Along the spectrum of thug histrionics, one might find John Garfield's muscular desperation somewhere between Marlon Brando's instinct-driven dynamism (where the whispers and howls alternate in a symphony of rawness) and Robert De Niro's mannered authenticity (where characters seem to have learned how to behave by poorly mimicking noir films). Garfield, of course, predated and partially inspired both dramatic schools. But his thoughtful brutishness—defined by unique turns from tortured/mindful to vengeful/kinesthetic and back again—now seems to compromise between them, a quality belonging to any prototype whose lineage has bifurcated.
Garfield best performed as men of notable skill and arrogance—lawyers, boxers, composers—who are unaware of their own tragic heroism until a key, crashing moment of insight. He acted noir protagonists, in other words, as if Sophocles had been his scenarist. Minute gestures, especially eyeball bobs and pinches of his clay-like plateau of bald forehead, reveal the hyper-confident internal monologues of Garfield's characters; well-timed wavers in his voice hint at their unconscious, self-destructive urges. These sad men are, in the words of Henry James, "twice-lived"—crushed between self-affirming psychology and self-dooming fatalism. This dichotomy plays out on the screen as dramatic irony, which is common in noir, but introspection doesn't usually fuel it. (Characters are typically dead before they can reflect on what idiots they've been.) The climax in Garfield-starring films, however, nearly always hinges upon a violent realization, as opposed to simply hinging upon violence.
This crescendo arrives in Abraham Polonsky's Force of Evil when Joe Morse (Garfield), a reptilian lawyer who tries to gain control of New York City's numbers racket, discovers that his phone's been tapped. He picks up the handle with slowness, to compensate for his overactive mind, and hears the dial tone's smoothness disrupted with a nonchalant click—the wire-tapper's residue. (The click is further an ironic allusion to the character's name: Morse brought down by something like Morse Code.) The screen cuts to Morse's sweaty eyes in close-up; terror has emptied them not only of all emotion, but all thought. It's the first time in the story that his mental wheels—usually so visible behind his smug, shark's charm expression—are intimidated into halting, and this speck of weakness keeps dilating, like a hole made in a cocktail napkin by a cigarette, until it dismantles Morse's plan entirely. Significantly, the final shootout is staged in Morse's darkened office, and through much of it he grips the speaker of his Achilles' heel of a telephone, as though nursing a wound.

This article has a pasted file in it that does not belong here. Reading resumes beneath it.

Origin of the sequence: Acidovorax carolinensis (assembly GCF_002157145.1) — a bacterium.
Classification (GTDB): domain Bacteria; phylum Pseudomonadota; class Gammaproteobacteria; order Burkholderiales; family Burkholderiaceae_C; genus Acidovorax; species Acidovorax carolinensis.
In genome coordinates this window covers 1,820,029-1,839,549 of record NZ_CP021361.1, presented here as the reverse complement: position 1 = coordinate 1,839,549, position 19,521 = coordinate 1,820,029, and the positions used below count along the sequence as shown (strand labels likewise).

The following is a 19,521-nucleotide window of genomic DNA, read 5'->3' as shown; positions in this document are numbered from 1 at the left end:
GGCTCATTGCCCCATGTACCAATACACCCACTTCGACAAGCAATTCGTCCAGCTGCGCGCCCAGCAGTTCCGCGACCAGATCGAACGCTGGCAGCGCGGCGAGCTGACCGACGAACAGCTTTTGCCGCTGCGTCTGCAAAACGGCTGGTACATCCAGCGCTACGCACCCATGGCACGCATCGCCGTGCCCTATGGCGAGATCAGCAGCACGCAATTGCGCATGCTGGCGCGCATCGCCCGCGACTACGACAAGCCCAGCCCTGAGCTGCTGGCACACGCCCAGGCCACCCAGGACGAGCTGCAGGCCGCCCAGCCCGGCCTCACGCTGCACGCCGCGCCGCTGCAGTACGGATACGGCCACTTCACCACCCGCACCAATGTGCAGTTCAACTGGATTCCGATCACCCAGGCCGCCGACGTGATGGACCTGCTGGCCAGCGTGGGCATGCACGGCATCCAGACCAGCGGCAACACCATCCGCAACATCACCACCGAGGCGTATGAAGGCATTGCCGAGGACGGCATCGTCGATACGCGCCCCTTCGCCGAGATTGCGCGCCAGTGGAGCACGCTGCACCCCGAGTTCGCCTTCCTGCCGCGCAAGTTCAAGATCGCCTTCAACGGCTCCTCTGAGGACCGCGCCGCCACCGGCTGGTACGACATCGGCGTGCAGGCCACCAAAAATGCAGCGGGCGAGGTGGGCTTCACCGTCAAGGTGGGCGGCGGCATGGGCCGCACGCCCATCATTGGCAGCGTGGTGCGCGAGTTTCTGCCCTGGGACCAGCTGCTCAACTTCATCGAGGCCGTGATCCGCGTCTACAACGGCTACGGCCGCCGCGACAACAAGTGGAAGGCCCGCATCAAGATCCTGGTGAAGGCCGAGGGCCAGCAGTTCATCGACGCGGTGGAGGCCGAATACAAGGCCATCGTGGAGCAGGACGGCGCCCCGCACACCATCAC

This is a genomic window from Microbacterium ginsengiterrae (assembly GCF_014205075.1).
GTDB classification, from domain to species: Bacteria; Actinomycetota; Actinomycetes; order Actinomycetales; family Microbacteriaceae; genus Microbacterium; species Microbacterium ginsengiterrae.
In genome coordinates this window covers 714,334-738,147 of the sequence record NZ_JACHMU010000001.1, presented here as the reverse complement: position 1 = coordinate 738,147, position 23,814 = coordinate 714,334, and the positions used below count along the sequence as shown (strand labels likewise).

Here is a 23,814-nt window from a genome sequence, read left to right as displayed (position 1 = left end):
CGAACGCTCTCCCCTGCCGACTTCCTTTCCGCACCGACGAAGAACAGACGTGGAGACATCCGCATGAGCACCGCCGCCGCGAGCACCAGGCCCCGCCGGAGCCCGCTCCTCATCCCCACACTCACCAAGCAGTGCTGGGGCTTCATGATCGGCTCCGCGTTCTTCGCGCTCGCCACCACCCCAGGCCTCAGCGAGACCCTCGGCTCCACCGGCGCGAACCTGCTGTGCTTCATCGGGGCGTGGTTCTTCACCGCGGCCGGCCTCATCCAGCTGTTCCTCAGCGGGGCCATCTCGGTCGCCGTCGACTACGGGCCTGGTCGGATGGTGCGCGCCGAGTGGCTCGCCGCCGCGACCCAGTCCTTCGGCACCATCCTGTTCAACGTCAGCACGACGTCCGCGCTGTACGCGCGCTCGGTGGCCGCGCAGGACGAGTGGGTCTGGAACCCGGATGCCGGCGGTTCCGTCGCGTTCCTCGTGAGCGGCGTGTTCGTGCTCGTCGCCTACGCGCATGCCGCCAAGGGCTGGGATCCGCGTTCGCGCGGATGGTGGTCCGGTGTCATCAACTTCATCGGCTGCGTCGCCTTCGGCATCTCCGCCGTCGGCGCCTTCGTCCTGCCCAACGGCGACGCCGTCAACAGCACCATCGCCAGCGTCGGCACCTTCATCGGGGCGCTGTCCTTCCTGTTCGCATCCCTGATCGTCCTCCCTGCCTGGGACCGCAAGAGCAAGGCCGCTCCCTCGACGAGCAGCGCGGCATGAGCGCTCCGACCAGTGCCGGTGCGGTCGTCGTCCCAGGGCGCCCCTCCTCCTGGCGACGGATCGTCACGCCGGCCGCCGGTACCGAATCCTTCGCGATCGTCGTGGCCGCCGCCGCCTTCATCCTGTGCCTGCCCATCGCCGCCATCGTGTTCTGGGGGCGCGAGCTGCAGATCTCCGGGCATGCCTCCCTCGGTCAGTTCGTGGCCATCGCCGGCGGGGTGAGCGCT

Garfield's likably unlikable protagonist provides Force of Evil with a semblance of cohesiveness, even if the film often feels like the product of dueling fetishes and pet symbols. A few notable examples of this density: the dialogue, also by Polonsky, either has characters spouting Raymond Chandler exposition-pretzels at breakneck speed, or quoting the Bible; Morse and his brother (Thomas Gomez), a shlubby but honest bookie who gets roped into the mess, are bloated with crisscrossing allegory (they call themselves Cain and Abel, but their shared surname also suggests Morse and Re-Morse); and a skirmish in a nightclub that claims the life of a cowardly accountant quotes the bloody, broken pince-nez'd visage from Battleship Potemkin. This stylized incoherence, however, surely identifies Force of Evil as traditional noir—the expository glut of which Jim Thompson's equally classic novels would simplify with genre primitivism a few years later.
The film also manages reversals in tone almost entirely through photographic rather than textual or aural means; its rather clever use of clicks in the sound design notwithstanding, the moral cadence is purely visual, as with superlative crime movies from the silent era. Consider, for example, the dark-washed final set piece, which occurs in lightless offices that have up until then been professionally sunny, despite the shadowy law-bending that took place within them. And the epilogue, wherein Morse hunts for a crucial piece of evidence under the Washington Bridge, exposes him, finally, to the pellucid and unconquerable immensity of New York City's skyline (unseen since the main titles). This shakes loose the chamber film mustiness from Force of Evil while subjecting Morse's ambitions to one last dwarfing. Morse loses, but New York wins.
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Georges Barnes's cinematography mediates between Fritz Lang's angular, geometric noir shadows and the fuzzier, more feminine ones of James Wong Howe; the result is a world that looks black and white, but where black and white don't behave the way that they're supposed to. Barnes might, for example, place the cruelly confident John Garfield against a bone-colored backdrop while swathing darkness around his far more upstanding love interest (Beatrice Pearson)—within the same scene. (The girl can withstand the moral ambiguity of shadow; Garfield succumbs to it.) Olive Films' 1080 transfer gives these nuances a great deal of punchy visibility, if perhaps at the expense of the celluloid's actual texture; all the specks of grain have been smoothed into clusters of light, dark, and gray. The soundtrack, however, though free of grit, is a pitiful rollercoaster of volume: Be prepared to adjust your speakers every five minutes to address this massive fail of a mix.
Martin Scorsese provides an ultra-brief introduction to the film, though he provides no reasons for loving this provincial noir outside of the obvious ones.
Force of Evil shows how a middling movie can still be an exemplary noir.